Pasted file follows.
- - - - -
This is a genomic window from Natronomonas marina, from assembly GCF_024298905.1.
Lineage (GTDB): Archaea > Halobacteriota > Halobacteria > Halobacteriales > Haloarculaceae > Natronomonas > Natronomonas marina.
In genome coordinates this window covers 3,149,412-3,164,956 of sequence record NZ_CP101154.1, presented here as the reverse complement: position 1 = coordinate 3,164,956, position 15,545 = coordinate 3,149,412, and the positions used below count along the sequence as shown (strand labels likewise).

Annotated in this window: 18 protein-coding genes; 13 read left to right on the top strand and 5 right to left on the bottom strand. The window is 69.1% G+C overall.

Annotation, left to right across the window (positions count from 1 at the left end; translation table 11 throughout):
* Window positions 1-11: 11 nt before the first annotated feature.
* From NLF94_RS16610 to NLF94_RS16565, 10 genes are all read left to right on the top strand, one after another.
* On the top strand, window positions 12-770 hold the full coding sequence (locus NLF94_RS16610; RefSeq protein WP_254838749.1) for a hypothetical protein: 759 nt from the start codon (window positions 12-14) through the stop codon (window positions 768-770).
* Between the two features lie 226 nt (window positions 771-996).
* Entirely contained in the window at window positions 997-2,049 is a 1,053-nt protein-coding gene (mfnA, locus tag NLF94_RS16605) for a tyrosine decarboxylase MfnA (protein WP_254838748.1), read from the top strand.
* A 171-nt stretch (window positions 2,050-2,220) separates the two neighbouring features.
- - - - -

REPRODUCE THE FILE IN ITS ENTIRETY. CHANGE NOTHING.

This is a genomic window from Natronomonas marina, from assembly GCF_024298905.1.
Lineage (GTDB): Archaea > Halobacteriota > Halobacteria > Halobacteriales > Haloarculaceae > Natronomonas > Natronomonas marina.
In genome coordinates this window covers 3,149,412-3,164,956 of sequence record NZ_CP101154.1, presented here as the reverse complement: position 1 = coordinate 3,164,956, position 15,545 = coordinate 3,149,412, and the positions used below count along the sequence as shown (strand labels likewise).

Annotated in this window: 18 protein-coding genes; 13 read left to right on the top strand and 5 right to left on the bottom strand. The window is 69.1% G+C overall.

Annotation, left to right across the window (positions count from 1 at the left end; translation table 11 throughout):
* Window positions 1-11: 11 nt before the first annotated feature.
* From NLF94_RS16610 to NLF94_RS16565, 10 genes are all read left to right on the top strand, one after another.
* On the top strand, window positions 12-770 hold the full coding sequence (locus NLF94_RS16610; RefSeq protein WP_254838749.1) for a hypothetical protein: 759 nt from the start codon (window positions 12-14) through the stop codon (window positions 768-770).
* Between the two features lie 226 nt (window positions 771-996).
* Entirely contained in the window at window positions 997-2,049 is a 1,053-nt protein-coding gene (mfnA, locus tag NLF94_RS16605) for a tyrosine decarboxylase MfnA (protein WP_254838748.1), read from the top strand.
* A 171-nt stretch (window positions 2,050-2,220) separates the two neighbouring features.